ESPN’s Arash Markazi has a prediction: "You never want your name attached to the worst anything in Clippers history. I'd expect Chris Paul to have a big night tomorrow in Dallas."
What’s more dangerous than a mad Chris Paul?
Guys, I doubt Cliff Paul owns an Abrams tank.
*Don't lick your wounds. That's gross.
Have I used that slide title before? Probably? Whatever.
In case you hadn’t gotten the message, the Phoenix Suns want you to know they’re still ripping mad over all of you saying they’d win 10 games this season.
Goran Dragic was downright Gor-ific (I’ll show myself out right after this slideshow), tallying 25 points, seven rebounds and six assists on 11-of-17 shooting (including 3-of-5 from deep) in spearheading the Phoenicians to a 99-93 win over the Washington Wizards.
It was Phoenix’s fifth win a row—the third time this year they’ve rattled off said streak. More importantly, the win kept them apace for the final playoff spot in the West and the right to be smugly laughed at by Spurs fans in the first round.
And they almost had some help—a lot of help, actually...almost.
Must Be the Altitude
Remember that thing about the Suns storming their way back into the Western Conference playoff picture? It was one slide ago, you guys!
Anyway, the telegraph didn’t arrive at the Memphis Grizzlies bench until the fourth quarter.
A win’s a win, and Memphis’ narrow 91-87 escape job over the Utah Jazz weighs as heavy as the rest of them. Still, not a good look.
But it ain’t getting any easier: With their next five games all on the road—three of them against Western playoff teams—the Grizzlies better shape up fast, lest the Suns catch their scent.
Wouldn’t it be weird if stars could smell?
Movin' on Up
Like the TV show The Jeffersons, you see, except we’re talking about Al Jefferson and…nevermind.
Think the Charlotte Bobcats are content with being just another Eastern Conference playoff also-ran? Think again, says Big Al, who put up another monster performance (35 points, 15 rebounds) to help propel the Cats to a 116-111 overtime win over the Brooklyn Nets.
"I think if we continue to win games everything will take care of itself, everything will work out. At this point we should be happy and blessed to be in any (playoff) spot," said Jefferson after the game.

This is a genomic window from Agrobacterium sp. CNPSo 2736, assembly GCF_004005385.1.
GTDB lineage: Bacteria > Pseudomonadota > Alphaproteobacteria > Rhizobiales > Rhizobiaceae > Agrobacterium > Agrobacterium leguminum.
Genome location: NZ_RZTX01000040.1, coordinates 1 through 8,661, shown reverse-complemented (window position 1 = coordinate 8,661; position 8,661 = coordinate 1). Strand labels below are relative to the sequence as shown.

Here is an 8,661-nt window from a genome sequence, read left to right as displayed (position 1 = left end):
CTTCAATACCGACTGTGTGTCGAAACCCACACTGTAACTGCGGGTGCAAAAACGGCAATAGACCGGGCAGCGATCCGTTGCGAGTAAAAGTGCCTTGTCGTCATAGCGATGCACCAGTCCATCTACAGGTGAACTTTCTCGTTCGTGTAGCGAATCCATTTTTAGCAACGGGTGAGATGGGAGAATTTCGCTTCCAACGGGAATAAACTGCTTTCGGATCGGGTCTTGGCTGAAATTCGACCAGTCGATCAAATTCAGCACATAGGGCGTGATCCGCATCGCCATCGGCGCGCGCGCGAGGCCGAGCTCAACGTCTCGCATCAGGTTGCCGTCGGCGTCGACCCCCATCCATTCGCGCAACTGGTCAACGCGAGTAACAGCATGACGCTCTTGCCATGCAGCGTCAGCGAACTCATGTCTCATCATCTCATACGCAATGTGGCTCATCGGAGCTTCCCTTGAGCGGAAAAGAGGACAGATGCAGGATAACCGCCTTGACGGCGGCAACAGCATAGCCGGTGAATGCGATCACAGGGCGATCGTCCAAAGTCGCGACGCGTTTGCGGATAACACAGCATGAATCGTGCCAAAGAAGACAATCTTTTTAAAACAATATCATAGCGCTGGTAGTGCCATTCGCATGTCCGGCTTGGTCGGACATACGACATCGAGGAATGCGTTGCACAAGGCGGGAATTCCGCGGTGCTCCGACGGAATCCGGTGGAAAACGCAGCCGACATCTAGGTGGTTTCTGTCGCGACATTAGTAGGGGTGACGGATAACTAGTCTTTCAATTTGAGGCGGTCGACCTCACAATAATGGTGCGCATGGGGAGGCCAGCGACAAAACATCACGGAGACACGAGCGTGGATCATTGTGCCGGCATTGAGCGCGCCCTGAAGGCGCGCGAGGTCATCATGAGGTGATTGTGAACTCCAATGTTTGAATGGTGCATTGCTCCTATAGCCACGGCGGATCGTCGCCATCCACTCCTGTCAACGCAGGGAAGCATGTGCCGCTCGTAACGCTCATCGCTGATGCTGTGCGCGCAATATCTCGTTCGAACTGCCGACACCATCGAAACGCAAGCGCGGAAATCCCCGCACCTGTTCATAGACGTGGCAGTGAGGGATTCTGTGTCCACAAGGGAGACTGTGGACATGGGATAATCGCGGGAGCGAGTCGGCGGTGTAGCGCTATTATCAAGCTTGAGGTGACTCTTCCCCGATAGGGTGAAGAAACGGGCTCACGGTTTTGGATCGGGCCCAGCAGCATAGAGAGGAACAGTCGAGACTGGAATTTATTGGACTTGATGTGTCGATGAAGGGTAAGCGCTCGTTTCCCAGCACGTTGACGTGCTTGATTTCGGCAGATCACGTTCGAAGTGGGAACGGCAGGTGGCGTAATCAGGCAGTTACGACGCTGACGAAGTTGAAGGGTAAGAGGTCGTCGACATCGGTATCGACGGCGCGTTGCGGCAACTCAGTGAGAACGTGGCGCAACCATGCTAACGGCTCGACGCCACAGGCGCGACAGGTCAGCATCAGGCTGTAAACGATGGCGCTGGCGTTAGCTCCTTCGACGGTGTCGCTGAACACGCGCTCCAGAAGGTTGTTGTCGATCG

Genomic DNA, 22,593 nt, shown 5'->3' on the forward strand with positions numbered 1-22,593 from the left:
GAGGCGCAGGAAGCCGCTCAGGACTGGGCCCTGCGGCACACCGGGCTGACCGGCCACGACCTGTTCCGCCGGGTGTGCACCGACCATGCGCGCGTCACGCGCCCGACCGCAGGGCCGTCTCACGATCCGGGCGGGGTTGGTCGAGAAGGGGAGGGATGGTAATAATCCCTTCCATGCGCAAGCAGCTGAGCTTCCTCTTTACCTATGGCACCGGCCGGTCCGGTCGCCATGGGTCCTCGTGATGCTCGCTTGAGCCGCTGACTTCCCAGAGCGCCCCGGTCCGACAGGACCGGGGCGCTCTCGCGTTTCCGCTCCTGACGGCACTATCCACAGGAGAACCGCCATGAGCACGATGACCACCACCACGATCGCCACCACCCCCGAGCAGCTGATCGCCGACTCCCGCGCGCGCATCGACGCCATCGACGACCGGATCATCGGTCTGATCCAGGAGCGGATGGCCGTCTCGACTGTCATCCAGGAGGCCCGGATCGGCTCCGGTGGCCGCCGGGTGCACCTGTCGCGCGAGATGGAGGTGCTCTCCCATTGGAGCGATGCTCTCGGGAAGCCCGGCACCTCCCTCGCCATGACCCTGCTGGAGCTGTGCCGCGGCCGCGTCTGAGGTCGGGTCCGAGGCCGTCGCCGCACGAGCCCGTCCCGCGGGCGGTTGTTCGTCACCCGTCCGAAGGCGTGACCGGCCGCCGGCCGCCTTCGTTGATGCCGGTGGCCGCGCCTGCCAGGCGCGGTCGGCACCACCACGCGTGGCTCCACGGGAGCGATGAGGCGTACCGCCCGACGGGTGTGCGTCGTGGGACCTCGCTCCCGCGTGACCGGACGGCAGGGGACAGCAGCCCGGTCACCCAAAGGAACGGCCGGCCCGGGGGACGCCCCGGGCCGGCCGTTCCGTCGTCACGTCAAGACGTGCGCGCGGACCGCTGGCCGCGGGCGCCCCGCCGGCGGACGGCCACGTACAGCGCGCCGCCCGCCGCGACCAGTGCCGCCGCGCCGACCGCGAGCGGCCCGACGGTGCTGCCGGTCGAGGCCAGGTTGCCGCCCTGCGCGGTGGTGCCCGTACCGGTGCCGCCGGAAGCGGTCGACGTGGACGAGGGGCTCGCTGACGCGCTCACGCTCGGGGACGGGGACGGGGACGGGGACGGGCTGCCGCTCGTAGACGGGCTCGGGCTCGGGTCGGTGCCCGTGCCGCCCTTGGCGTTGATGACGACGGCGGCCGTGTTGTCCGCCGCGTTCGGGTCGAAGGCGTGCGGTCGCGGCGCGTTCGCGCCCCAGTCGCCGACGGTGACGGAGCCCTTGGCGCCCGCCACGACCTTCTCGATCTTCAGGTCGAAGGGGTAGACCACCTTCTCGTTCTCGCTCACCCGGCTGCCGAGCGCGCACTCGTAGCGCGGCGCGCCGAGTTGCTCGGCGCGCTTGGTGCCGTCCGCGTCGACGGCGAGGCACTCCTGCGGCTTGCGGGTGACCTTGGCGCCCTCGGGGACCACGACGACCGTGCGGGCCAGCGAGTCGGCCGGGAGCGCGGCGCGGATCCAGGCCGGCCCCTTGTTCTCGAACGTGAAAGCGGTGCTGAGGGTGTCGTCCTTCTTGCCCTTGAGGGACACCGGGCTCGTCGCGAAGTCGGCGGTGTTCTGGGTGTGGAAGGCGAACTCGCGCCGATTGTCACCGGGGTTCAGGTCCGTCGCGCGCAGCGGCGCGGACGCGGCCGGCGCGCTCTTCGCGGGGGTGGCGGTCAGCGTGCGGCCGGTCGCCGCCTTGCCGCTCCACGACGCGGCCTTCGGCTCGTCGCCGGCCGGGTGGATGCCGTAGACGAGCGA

He sounds serious!
There’s a practical reason for the Cats to wind up with the No. 6 seed, however: They’re 3-0 against the current No. 3-seeded Toronto Raptors.
Yes, the Raptors are making the playoffs, too! This is real life!
We’re combining two slides into one because neither of these teams deserves its own slide. In fact, they don't deserve anything more than a free soda pop at the golf course in a couple of weeks. And by “soda pop” I mean “a Dixie cup of Tab that's flat and has sand in it."
One night after surrendering 51 third-quarter points to the Los Angeles Lakers, the Knicks barely hung on to best the Sacramento Kings, 107-99, behind J.R. Smith's Knicks record-tying nine three pointers (previously held by Carmelo Anthony and about nine other people).
Why is this important? With the Atlanta Hawks getting crushed by the Minnesota Timberwolves (107-83), New York is now only three games back in the loss column.
Well, actually it’s four losses if you count the fact that Atlanta—which has dropped 18 of its last 24 games and yet will still probably make the playoffs—owns the tiebreaker with the Knicks, who are terrible.
I'm really sorry to end the slideshow like that, everyone. I hope you had fun anyway.